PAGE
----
As readers of this blog know, the Spy Commander has written about how Quantum of Solace, in terms of continuity doesn’t match up with Casino Royale.
Essentially, we’ve argued that Quantum of Solace didn’t bother to be consistent with Casino Royale.
Eon Productions co-boss Michael G. Wilson said during production that Quantum took place “literally an hour” after Casino but in that time it appears M (Judi Dench) has gotten a new office and agent Mathis has gone from being “sweated” to having a villa with a live-in girlfriend. Also, Casino took place in 2006 while Quantum took place in 2008.
Unless Q found a way to tamper with the space-time continuum…on wait, there was no Q in either movie!
Readers who dispute this say the two movies could have taken place two years apart. Except, cell phones act as a GPS device. So, at the end of Casino, it wouldn’t have taken Bond (Daniel Craig) very long to track down Mr. White.
The script for Casino certainly didn’t suggest that. As written, it makes it sound as if Bond dealing with Vesper’s death took place only a short while before he caught up with Mr. White.
The laptop shorts out and the last image of Bond and Vesper disappears. It lands on the bottom of the rock bay.
204 ON BOARD THE YACHT
Bond watches it disappear. He looks down at the few personal items of Vesper’s that remain and wonders if he has the strength to throw them in as well.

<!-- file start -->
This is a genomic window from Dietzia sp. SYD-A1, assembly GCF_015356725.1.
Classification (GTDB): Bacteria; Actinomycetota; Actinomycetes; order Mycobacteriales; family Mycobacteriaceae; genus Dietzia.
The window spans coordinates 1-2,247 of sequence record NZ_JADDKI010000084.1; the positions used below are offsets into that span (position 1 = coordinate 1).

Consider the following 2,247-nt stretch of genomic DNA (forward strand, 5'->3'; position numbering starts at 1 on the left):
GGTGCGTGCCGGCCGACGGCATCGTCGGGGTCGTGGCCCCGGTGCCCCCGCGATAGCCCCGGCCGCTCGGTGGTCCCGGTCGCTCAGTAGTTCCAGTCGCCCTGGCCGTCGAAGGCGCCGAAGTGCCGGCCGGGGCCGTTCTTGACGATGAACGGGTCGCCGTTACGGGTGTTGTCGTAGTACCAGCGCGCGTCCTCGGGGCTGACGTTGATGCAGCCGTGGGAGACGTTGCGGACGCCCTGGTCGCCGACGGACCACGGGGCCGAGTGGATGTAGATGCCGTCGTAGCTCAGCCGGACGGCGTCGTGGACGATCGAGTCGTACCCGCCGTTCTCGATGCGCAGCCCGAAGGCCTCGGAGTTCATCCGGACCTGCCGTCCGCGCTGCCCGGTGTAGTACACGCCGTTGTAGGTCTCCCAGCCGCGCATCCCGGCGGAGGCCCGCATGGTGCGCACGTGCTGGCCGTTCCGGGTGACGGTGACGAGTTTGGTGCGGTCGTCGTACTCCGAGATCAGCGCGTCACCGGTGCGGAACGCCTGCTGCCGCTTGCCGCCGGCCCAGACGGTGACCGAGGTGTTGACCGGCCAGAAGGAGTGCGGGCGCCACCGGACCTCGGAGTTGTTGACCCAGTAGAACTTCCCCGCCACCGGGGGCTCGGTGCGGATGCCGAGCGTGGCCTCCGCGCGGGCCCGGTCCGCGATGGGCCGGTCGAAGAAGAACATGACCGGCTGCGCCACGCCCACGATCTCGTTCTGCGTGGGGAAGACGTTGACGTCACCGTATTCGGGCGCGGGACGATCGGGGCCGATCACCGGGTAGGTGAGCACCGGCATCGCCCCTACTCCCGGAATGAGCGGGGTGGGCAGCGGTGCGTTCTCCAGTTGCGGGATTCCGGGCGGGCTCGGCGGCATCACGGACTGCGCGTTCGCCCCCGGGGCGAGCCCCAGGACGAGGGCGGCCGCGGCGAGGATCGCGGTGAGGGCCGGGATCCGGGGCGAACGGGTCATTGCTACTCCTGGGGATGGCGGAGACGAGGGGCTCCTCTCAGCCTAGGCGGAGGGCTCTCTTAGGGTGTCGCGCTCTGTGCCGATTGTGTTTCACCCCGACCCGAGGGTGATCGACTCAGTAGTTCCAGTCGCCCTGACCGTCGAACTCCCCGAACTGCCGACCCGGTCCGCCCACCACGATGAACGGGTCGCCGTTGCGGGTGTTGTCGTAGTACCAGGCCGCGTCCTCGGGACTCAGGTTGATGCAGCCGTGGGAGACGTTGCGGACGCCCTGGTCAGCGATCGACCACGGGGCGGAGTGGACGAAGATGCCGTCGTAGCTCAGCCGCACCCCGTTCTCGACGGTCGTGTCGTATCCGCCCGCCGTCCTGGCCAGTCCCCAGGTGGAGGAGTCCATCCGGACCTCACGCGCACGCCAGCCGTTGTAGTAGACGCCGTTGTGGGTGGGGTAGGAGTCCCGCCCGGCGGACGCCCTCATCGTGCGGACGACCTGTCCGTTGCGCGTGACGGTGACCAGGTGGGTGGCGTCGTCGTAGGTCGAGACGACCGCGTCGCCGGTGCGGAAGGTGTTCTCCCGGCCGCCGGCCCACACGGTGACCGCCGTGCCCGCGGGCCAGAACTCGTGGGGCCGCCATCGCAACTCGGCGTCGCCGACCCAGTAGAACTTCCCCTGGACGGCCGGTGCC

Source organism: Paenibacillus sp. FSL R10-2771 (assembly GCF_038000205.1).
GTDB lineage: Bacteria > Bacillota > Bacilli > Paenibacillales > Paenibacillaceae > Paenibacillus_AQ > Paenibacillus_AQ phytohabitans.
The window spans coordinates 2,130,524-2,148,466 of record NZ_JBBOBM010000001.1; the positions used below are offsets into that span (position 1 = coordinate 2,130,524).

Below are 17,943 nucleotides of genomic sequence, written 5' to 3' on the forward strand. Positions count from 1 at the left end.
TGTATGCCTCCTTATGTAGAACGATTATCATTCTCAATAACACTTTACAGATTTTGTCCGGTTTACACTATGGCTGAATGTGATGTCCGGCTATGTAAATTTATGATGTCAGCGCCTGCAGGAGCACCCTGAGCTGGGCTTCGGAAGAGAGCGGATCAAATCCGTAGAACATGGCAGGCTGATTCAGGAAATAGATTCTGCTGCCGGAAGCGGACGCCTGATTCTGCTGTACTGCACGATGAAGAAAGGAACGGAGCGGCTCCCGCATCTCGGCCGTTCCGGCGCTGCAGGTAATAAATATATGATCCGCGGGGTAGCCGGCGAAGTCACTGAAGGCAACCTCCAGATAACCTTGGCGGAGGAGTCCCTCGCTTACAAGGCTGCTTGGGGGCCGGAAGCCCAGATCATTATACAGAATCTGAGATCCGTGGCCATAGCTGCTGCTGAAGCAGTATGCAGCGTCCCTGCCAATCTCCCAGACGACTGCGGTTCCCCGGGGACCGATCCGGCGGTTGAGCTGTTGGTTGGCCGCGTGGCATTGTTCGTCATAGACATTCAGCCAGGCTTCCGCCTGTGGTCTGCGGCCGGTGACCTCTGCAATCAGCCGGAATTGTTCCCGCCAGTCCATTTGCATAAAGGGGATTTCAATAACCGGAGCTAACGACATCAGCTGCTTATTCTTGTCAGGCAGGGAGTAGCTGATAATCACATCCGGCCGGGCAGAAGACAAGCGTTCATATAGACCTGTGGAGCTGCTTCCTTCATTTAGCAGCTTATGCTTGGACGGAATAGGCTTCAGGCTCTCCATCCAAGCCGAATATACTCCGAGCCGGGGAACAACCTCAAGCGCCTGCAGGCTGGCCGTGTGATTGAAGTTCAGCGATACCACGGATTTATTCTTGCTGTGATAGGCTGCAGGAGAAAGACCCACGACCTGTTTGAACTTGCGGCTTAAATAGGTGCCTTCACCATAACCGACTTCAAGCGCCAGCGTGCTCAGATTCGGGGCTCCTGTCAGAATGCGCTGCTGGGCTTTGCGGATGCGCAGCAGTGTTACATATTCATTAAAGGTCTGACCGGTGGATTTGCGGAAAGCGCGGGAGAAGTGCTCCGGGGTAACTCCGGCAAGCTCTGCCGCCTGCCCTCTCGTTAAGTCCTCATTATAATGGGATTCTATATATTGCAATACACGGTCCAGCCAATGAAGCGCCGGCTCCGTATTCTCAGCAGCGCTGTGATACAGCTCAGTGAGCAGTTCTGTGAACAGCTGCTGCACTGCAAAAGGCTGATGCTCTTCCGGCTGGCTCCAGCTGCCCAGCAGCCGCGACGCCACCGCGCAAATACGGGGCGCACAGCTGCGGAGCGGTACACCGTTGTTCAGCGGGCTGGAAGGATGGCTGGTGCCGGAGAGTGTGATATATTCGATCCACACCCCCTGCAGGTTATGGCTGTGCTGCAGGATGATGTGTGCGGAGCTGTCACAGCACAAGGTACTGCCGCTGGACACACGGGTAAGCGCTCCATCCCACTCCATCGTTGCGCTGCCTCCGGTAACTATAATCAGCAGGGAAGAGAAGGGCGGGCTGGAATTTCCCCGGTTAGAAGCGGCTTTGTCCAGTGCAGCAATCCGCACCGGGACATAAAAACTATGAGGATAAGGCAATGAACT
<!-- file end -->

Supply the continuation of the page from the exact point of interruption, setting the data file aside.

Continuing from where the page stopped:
Then he picks up her cell phone, hits a button, checks the address book…and understands why she left the phone, and is overcome with emotion.
205 EXT MEDIVAL VILLA — day
Through the stand of cypress trees we spy a car pull up into the courtyard of a villa. A man steps out with a briefcase, Mr. White. His cell phone rings, he answers it.
When Mr. White answers, he’s shot in the knee and is confronted by Bond. The script indicates the two scenes took place a short while apart.
Reader Craig Arthur offered the following:
Obviously when CR was made that scene wasn’t set two years later but we have to accepted the revised timeline once QOS was made – just as we have to now accept that le Chiffre and White were working for SPECTRE even though that wasn’t the intention back in 2006 and 2008.
Except, Quantum made no attempt to explain the change or even say there had been a change.
Meanwhile, in SPECTRE, there is an explanation that the four Daniel Craig 007 films were connected. The audience is told this by Q (Ben Whishaw) who’s had the chance to analyze a ring Bond has recovered.
That’s called playing fair with the audience. It’s similar to comic books. Popular villains appear to have been killed, so there has to be an explanation when they come back.
Here’s an example: In Tales of Suspense 79-81, in stories by Stan Lee and Jack Kirby, the Red Skull made his first “modern” appearance in Captain America. Until then, stories involving the villain took place in World War II.
At the end of TOS 81, it sure looks like the Skull is gone for good.
Except….It’s hard to keep a good villain down. In Tales of Suspense 88-91, the Red Skull returned. In issue 89 (by Lee and Gil Kane) there’s an explanation on page 2 of the story how the villain survived after all.
In other words, Stan Lee & Co. played fair with the audience. Quantum, on the other hand, totally disregarded the film that preceded it.
Normally, Bond films don’t rely on continuity much. But Eon hyped the movie as the first “direct sequel” in the Bond film series. To make that boast, you’re asking for more scrutiny than usual.
Quantum doesn’t hold up to such scrutiny. Director Marc Forster and others on the Eon team would have been better off if they had studied some comics if they wanted to play the continuity game.